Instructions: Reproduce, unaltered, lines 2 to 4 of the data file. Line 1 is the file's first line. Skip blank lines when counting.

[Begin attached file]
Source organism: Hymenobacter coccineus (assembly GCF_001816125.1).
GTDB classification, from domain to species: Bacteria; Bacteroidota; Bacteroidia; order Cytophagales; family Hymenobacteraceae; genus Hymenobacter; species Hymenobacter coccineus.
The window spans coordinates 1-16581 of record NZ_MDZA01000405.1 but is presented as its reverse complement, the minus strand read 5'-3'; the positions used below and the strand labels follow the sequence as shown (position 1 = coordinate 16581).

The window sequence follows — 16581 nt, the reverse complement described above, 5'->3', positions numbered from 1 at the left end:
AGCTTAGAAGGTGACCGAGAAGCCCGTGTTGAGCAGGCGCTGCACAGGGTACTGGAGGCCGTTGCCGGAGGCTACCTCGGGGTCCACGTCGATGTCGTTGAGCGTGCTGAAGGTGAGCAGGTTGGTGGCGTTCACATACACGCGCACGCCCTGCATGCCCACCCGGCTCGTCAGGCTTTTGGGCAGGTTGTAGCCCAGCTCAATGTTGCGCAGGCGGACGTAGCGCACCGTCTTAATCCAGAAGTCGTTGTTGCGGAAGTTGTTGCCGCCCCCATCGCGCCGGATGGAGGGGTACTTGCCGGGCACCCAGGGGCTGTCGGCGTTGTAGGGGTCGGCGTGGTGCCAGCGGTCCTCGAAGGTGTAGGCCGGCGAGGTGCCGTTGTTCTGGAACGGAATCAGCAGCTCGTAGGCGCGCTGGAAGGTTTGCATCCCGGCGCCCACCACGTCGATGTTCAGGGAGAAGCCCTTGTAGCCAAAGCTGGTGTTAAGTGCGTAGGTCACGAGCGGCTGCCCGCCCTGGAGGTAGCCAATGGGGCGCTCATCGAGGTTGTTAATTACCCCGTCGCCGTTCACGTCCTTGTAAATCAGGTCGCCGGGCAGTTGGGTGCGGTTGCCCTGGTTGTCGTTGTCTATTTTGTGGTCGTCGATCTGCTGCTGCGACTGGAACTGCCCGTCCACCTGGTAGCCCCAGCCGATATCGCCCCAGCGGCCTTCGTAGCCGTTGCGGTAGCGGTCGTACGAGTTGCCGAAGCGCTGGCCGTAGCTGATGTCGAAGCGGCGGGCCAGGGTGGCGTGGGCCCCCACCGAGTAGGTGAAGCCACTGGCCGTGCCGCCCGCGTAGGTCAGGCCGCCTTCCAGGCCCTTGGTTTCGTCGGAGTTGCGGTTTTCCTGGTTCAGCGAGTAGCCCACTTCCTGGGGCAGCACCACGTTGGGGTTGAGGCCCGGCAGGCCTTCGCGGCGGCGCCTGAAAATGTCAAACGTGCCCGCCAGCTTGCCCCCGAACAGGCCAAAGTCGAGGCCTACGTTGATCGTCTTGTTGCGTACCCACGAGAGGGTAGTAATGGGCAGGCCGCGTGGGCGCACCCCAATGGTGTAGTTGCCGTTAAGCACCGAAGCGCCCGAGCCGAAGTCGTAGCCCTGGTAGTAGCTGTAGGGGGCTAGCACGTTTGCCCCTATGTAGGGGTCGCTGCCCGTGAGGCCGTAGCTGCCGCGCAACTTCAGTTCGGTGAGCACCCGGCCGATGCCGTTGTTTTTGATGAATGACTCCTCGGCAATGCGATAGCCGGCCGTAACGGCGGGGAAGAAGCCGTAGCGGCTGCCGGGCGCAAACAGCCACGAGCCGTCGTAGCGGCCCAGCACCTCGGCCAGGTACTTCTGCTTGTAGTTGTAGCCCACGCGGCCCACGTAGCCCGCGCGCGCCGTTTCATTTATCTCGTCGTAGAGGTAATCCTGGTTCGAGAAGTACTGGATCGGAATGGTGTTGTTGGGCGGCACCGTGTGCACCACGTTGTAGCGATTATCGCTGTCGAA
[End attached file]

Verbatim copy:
GTDB classification, from domain to species: Bacteria; Bacteroidota; Bacteroidia; order Cytophagales; family Hymenobacteraceae; genus Hymenobacter; species Hymenobacter coccineus.
The window spans coordinates 1-16581 of record NZ_MDZA01000405.1 but is presented as its reverse complement, the minus strand read 5'-3'; the positions used below and the strand labels follow the sequence as shown (position 1 = coordinate 16581).

The window sequence follows — 16581 nt, the reverse complement described above, 5'->3', positions numbered from 1 at the left end: